This is an opinion article from a user of WikiChristian.

By Graham Grove, May 2008 (prepared as a practice theology exam answer asking about the atonement according to Romans)


The concept of atonement or God's solution to human sin and death is an important theme in the letter to the Romans. The word "atonement" as translated from the Greek hilasterion only occurs once in the letter, but its idea, which is closely related to justification before God and reconciliation with God, is found throughout.

The need for atonement

Romans presents the basic need for atonement by examining death and sin and God's wrath. God's wrath being poured out on the ungoldy is described in Romans 1:18. The fact that this wrath brings death is made clear in Romans 6:23 which states that death is the wage of sin. This problem of death and sin is universal to all humans and Paul explains Romans 3:23 that all have sinned and fallen short of God's glory. On this basis it is inferred that a solution is needed and this solution is presented as the deth of Jesus for the atoning forgivenes of sins for those who have faith.

The Nature of Atonement

Paul presents atonement as having the nature of a sacrifice. Using the word hilasterion (which is translated as "mercy seat" in the LXX in the passage on sacrifice in Leviticus 16) Paul highlights the sacrificial nature of the atoning death of Jesus Christ.

The nature of this atonement is shown in Romans to be vicarious, that is, the crucifixion was not simply a historical event independent of us but was on behalf of sinners. This is described in Romans 5:8 which describes how Christ died for us.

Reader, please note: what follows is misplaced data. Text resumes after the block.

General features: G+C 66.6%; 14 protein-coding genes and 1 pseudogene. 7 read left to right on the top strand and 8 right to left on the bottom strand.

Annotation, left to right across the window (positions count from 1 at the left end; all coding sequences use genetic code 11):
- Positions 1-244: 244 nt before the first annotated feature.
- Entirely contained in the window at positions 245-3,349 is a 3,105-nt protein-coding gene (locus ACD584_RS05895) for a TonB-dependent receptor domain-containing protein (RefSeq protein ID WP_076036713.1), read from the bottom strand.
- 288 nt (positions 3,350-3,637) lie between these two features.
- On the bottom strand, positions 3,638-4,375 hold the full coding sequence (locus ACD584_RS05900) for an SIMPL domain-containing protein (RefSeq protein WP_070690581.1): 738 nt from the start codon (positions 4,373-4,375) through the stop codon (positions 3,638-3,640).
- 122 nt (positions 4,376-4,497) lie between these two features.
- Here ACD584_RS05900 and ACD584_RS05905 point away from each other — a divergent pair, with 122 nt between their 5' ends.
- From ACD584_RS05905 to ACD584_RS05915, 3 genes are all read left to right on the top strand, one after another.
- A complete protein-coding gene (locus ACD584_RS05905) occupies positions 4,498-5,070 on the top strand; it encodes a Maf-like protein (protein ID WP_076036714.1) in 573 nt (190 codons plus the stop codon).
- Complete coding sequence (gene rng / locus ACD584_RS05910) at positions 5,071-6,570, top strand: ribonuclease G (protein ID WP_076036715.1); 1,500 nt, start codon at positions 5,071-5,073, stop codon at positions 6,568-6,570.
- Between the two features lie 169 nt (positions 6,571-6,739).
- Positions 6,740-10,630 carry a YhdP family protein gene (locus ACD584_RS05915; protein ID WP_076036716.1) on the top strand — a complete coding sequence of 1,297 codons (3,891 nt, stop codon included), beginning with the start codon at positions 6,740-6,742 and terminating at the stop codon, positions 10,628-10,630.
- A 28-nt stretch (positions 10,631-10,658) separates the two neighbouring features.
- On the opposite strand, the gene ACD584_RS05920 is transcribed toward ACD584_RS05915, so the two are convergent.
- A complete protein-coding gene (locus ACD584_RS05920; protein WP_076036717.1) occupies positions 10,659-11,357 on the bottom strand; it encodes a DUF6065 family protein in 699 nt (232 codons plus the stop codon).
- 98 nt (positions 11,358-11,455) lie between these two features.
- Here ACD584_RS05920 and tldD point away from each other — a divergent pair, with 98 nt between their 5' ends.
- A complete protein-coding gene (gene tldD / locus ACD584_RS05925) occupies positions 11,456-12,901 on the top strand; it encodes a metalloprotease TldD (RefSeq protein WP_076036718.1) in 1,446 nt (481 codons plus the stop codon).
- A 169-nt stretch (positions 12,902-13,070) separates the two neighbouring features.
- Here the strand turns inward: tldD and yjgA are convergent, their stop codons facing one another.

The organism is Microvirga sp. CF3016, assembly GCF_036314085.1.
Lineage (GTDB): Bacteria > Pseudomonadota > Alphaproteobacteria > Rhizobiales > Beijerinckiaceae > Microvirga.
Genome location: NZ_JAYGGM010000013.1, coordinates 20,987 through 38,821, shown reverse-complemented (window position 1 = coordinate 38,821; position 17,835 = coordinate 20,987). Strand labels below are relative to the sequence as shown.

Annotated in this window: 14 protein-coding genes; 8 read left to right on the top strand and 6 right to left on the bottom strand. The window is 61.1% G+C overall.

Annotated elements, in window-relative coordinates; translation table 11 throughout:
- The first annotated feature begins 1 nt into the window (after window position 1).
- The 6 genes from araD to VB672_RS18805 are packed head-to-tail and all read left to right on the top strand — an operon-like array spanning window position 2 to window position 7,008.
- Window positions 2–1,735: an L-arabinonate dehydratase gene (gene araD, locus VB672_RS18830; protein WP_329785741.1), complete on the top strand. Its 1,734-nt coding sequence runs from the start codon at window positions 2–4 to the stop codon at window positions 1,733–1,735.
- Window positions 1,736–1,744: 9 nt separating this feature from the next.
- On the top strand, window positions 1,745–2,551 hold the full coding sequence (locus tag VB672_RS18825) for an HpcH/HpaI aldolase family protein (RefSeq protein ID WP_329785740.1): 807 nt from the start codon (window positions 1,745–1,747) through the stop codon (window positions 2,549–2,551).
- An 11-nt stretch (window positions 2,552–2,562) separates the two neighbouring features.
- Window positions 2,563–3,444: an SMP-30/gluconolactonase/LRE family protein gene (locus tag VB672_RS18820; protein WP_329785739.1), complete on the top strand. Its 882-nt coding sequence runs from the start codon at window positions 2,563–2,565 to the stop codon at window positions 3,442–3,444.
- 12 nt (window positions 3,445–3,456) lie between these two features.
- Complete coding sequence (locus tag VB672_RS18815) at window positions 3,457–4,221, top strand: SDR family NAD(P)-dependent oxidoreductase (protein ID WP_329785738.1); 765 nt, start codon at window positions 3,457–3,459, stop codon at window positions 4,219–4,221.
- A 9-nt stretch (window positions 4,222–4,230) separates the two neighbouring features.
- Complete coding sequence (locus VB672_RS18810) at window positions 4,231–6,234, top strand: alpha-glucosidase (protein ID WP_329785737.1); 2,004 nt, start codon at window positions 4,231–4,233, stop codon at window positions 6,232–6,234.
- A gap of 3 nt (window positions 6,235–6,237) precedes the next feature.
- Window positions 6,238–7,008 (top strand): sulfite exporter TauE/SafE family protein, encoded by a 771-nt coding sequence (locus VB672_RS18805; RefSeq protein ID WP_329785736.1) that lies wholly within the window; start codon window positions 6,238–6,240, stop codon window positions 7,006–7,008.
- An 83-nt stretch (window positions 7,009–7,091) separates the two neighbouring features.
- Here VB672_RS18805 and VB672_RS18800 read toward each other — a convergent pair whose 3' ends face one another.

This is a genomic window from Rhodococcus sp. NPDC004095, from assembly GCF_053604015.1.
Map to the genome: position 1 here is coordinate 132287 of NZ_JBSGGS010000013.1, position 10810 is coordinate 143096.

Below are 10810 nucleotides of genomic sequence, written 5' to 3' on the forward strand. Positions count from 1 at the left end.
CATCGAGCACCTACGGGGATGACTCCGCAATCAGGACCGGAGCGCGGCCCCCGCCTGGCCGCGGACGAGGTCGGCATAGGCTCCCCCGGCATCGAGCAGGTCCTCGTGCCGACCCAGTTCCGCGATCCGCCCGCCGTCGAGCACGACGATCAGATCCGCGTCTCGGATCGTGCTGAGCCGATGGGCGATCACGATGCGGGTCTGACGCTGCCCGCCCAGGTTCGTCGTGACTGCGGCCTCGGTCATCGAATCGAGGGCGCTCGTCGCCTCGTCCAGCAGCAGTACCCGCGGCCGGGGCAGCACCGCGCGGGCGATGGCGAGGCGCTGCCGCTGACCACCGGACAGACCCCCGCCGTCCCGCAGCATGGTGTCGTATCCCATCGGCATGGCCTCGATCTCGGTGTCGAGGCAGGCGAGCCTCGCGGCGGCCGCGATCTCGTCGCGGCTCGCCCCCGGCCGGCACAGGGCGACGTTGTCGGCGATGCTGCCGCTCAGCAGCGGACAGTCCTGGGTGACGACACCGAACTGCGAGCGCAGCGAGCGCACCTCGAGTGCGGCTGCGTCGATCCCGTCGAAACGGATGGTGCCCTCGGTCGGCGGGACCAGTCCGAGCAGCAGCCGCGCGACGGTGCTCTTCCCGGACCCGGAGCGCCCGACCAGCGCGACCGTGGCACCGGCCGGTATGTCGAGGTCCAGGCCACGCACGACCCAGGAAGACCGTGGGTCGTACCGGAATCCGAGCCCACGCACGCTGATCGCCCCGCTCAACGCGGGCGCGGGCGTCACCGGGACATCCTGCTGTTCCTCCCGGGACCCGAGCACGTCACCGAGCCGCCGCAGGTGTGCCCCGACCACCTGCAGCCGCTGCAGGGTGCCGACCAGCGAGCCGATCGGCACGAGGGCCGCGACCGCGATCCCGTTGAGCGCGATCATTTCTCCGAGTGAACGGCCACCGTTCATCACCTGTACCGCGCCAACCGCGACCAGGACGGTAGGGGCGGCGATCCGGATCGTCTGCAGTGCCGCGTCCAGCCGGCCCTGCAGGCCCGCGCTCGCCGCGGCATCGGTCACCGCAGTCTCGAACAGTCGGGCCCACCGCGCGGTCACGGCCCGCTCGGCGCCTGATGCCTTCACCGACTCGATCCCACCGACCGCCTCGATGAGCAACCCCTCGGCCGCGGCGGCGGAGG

Furthermore, in the atonement, Jesus can be seen not simply as our representative but also as our substitute. In this sense our sins were laid or imputed onto Jesus and he was our substitute. Romans 4:25 alludes to this when it states that Christ died for our sins.

The atonement can also be seen in expiatory terms where ours sins have been covered over or removed. There is however also the propitiatory sense where God's wrath was actually poured out on Jesus and he was punished for our sins. Romans 1:18 discusses God's wrath and it can be inferred that this wrath plays a role in the substitutionary atonement.

God's motivation

Paul teaches in Romans that the over-riding motivation for the atonement is love. He describes how much God loves us in Romans 5:8 by stating that God demonstrates his love for us in that he sent Christ to die for sinners. Likewise in Romans 8:35 he links the love of Jesus with his offering and death. For Paul this is seen to be the prime motivating factor for the atonement.


Closely linked with atonement is justification. Where Christ was the atonement for our sins, the believer is justified because of it. Paul clearly demonstrates that this justification, or being put right with God is by faith and not related to works of the law in passages such as Romans 3:27-28. Paul, in chapter 4, uses Abraham as an example to prove this point, arguing that he was justified or credited as righteous because he believed God and not because os his works and that this was prior to his circumcision. There is some controversy however about what these works actually are. Traditionally Protestants have understood them as obedience to the Mosaic law or, more generally, simply good deeds. In recent decades however some have argued such as N.T. Wright that "works" is synonymous with relying on ethnic badges or boundary markers that outwardly define one as a Jew. Although there is value in trying to understand Paul's discussion in its first century context rather than Reformation context, there remains strong internal evidence that Paul is discussing good deeds and obedience to the law given that Paul has discussed sin and evil deeds and so works naturally reads as obedience to God and good deeds.

Return to Atonement

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